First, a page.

Rudolf de Crignisby Joan Waltemath
What I say to myself— who says it? Who does he say it to?
—Antonio Porchia, "Voices"
In his current show at the Peter Blum Gallery in Soho, Rudolf de Crignis presents two groups of works, one essentially blue and one essentially gray. For de Crignis, like Yves Klein, ultramarine blue is his primary vehicle, but unlike Klein he uses it with other colors. eries of gray paintings emerges from a dialogue of complementary colors. A modest brochure details what information you need in order to be able to see the work. Everything has been done with an eye to precision.
Last spring I saw Rudolf de Crignis’s installation of monochrome paintings at the Bonn Museum in the former capital of West Germany. The conditions for viewing them were just right, though I would never have known that until I found them there in a light that enabled me to see into the particular depth of their surfaces.
These paintings are made by building up layers of semi-transparent paint in glazes until a kind of membrane-like surface is achieved that is permeable from both sides. In just the right light, a natural light preferably, you can sense a penetration through the discrete layers that bounces the light back from the original grounding layer and informs you of the depth and density traversed. Once seen this plastic experience becomes a memory that makes the membrane visible in any other light.
In the world of these experiences the object becomes a paradigm of the act of seeing it and so it raises the question of which came first, your knowing of it or your seeing of it.
Seeing de Crignis’s work in Bonn immediately evoked a memory of a mental image formed some years before when I was reading Delueze’s reading of Leibnitz. He is describing the imperative for the body in relation to mind in the experience of knowing/perceiving. I envisioned this complex interaction of the inner and outer worlds as a membrane permeable from both sides with an infinity of monads pressing forward to negotiate the transition. Whatever effected one side was inevitably reflected on the other, however it was being mediated by the interpenetration of the monads. It was possible for me to see in de Crignis’s painting a subtle and precise rendering of this delicate membrane since I already knew of it.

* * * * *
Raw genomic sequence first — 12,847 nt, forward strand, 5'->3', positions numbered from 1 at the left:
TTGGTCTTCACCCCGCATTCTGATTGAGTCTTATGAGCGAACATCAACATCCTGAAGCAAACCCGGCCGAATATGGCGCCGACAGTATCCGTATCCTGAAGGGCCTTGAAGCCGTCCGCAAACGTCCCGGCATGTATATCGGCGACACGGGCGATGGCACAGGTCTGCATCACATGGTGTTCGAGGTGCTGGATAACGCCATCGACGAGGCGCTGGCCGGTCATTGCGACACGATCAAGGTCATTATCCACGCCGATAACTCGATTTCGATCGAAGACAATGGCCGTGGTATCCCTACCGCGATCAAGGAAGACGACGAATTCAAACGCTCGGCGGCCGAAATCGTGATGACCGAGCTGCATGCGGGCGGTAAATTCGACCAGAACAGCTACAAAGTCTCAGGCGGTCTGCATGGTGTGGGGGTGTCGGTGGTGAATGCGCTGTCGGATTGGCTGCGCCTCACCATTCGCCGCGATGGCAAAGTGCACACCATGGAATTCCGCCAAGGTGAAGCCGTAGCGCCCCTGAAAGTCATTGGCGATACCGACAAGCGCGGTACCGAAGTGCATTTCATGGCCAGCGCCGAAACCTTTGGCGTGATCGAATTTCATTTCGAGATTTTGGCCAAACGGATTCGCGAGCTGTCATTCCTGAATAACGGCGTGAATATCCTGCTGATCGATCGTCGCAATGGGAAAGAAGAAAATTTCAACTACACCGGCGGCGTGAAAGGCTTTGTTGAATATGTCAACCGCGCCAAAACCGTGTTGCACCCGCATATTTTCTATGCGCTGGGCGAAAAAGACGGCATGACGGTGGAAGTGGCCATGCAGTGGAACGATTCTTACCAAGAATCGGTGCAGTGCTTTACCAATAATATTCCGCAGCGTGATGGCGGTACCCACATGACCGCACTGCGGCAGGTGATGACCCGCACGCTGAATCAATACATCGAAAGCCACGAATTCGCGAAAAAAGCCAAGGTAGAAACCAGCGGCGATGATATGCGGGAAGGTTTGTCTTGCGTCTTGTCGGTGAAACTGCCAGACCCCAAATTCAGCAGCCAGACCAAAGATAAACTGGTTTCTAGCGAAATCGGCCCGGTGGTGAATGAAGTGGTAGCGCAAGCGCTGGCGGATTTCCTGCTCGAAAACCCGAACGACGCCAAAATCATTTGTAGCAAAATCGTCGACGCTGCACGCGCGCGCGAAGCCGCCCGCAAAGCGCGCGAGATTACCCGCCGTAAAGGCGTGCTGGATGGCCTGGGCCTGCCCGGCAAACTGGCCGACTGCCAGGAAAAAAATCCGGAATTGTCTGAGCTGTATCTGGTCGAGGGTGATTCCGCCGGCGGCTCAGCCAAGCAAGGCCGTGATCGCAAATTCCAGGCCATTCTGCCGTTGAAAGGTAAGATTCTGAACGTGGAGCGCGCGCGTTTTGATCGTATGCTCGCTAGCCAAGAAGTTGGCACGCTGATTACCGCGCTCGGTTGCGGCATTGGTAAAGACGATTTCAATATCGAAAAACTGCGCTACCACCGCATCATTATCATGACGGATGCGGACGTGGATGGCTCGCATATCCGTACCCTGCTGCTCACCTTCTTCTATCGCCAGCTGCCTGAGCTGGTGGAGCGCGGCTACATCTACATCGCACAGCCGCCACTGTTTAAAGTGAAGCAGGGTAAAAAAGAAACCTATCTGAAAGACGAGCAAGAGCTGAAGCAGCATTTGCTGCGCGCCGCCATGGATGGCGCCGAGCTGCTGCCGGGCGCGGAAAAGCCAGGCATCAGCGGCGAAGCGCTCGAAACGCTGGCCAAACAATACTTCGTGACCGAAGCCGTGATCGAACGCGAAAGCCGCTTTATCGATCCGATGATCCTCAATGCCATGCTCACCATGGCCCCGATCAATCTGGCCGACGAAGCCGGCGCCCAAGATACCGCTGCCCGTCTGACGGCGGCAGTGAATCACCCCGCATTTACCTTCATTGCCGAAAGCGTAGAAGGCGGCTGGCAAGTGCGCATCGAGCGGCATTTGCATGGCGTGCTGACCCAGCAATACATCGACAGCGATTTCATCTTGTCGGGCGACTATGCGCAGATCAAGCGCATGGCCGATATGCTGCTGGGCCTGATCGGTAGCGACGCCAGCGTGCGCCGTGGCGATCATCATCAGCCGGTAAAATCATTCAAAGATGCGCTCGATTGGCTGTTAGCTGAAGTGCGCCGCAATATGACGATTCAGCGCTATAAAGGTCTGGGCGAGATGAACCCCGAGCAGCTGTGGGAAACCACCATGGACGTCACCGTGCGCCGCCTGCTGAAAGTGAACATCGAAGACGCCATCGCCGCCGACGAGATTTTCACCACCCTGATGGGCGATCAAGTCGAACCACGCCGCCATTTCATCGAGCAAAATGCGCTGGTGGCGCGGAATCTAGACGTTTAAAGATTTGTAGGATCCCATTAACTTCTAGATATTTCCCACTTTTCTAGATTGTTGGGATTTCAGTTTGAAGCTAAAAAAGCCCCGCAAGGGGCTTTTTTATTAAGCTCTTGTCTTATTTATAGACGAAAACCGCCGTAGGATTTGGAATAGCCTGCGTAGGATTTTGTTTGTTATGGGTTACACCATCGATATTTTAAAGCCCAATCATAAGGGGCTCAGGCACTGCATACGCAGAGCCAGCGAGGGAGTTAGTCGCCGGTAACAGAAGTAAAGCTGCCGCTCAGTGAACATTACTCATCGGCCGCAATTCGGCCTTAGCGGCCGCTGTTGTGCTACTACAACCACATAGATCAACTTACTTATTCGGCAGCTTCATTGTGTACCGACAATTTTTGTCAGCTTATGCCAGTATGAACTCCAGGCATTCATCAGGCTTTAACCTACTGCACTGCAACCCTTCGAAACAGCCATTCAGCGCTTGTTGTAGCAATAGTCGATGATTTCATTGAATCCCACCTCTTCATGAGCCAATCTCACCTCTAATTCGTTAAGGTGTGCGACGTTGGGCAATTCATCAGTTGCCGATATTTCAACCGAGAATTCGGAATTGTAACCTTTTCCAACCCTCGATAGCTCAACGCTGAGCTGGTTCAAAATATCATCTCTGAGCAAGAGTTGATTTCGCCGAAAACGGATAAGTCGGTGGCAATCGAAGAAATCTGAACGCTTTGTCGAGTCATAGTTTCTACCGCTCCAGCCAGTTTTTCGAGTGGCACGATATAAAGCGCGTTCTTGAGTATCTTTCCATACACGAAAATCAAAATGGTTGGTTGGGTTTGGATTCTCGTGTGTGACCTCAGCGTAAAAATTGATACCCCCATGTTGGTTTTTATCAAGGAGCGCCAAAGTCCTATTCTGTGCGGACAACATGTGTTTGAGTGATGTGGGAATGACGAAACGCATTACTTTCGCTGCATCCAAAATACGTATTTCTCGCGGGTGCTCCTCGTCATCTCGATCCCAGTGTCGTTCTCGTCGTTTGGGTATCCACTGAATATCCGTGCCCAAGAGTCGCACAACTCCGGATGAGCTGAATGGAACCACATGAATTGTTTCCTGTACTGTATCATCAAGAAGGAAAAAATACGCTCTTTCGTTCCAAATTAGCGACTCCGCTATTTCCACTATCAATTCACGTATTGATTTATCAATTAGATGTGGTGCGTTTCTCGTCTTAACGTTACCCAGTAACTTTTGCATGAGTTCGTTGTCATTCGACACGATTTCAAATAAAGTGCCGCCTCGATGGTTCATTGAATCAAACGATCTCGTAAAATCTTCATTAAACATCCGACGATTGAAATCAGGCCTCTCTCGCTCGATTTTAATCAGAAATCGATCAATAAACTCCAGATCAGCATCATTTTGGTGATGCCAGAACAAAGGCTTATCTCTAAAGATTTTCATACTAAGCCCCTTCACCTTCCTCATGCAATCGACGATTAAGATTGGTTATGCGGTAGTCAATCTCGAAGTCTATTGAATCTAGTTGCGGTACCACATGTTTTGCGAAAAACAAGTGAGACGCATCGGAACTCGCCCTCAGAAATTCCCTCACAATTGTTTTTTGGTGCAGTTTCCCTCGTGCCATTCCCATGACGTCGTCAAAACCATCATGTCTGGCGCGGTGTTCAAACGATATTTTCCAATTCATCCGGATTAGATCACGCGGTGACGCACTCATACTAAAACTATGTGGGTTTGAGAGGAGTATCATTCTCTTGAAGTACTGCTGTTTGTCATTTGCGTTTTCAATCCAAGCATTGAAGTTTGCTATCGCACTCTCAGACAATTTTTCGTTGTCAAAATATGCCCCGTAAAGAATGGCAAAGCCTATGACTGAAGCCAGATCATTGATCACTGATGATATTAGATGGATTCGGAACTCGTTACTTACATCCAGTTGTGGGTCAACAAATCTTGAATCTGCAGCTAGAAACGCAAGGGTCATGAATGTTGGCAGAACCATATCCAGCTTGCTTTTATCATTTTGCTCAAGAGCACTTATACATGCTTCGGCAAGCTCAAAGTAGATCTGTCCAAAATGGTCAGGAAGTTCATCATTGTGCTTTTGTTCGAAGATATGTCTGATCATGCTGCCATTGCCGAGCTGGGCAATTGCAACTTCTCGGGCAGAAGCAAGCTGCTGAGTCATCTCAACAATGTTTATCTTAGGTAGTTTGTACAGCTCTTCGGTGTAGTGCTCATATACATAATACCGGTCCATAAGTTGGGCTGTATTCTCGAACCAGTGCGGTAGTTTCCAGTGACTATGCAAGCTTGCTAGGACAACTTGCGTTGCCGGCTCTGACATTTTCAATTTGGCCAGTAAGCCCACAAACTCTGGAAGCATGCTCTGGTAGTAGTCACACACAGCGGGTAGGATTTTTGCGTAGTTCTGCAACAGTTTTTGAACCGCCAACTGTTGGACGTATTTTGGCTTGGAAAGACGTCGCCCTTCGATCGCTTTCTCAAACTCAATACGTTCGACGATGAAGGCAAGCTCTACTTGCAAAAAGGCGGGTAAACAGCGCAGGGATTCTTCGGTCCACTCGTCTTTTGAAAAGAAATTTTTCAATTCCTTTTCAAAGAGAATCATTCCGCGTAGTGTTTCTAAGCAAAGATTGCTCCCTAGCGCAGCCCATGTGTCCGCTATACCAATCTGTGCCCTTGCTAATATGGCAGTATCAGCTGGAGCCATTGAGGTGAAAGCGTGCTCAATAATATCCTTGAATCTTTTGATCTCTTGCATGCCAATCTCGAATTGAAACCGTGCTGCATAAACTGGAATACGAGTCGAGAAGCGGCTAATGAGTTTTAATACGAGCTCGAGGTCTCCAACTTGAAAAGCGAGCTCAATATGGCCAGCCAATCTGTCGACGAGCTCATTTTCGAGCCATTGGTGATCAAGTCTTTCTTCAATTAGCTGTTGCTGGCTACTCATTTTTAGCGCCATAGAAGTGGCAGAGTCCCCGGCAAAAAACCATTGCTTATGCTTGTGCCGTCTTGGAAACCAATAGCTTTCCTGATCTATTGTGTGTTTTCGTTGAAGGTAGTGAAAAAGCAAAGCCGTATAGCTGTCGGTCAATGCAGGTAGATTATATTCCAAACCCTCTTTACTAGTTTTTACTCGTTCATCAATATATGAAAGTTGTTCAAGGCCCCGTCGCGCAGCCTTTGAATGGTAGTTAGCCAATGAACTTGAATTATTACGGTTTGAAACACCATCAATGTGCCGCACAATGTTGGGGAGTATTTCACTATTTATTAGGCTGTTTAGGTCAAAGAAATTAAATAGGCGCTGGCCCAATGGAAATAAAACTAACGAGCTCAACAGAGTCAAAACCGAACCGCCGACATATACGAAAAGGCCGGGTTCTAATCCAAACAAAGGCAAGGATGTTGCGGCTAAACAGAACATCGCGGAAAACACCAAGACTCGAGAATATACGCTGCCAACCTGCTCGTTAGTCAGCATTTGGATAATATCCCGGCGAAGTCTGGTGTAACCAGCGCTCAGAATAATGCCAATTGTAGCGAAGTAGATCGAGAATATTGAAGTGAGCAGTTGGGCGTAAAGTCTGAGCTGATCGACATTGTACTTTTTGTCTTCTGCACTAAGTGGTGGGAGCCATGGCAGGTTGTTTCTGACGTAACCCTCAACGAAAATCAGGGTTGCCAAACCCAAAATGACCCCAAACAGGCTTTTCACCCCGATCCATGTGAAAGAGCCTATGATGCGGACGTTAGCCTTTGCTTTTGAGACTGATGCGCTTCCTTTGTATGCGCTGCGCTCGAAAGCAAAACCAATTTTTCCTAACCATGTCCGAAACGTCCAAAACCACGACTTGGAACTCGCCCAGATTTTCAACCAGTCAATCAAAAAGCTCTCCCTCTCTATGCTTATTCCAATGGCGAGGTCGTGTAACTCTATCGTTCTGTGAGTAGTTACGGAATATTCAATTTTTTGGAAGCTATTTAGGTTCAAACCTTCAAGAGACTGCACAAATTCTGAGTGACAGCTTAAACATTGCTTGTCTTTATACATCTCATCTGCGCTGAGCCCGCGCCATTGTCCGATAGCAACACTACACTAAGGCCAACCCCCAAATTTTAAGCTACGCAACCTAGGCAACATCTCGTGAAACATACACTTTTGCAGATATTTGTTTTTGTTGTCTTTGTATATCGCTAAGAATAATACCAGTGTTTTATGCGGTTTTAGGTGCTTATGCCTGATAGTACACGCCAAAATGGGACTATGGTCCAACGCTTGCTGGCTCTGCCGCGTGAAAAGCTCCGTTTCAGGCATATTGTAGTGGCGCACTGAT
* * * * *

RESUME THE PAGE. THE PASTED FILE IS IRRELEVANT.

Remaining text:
In the spacious room of Blum’s gallery there are moments when the light reflecting back through these interior layers of colors make the resulting grays seem quite luminous. This challenge to Wittgenstein’s proposition that "Whatever looks luminous does not look gray. Everything gray looks as though it is being illuminated" can be reasoned in several ways. Though these gray paintings seem to be both gray and luminous— they are not. The gray is composed of discrete layers of color. And rather than being luminous, they are being illuminated by light reflecting back off the grounds the color is layered upon.
Yet these paintings look gray and luminous. It is only through reasoning we know that they are not. In setting appearance at odds with substance, de Crignis confronts the eye with the mind reminding us that the relationship between knowing and seeing is a live one.
There are not really any new concerns here; the concerns de Crignis raises are old ones. When I first recognized what they were it struck me with what courage such delicate and fragile work must be transported to the world.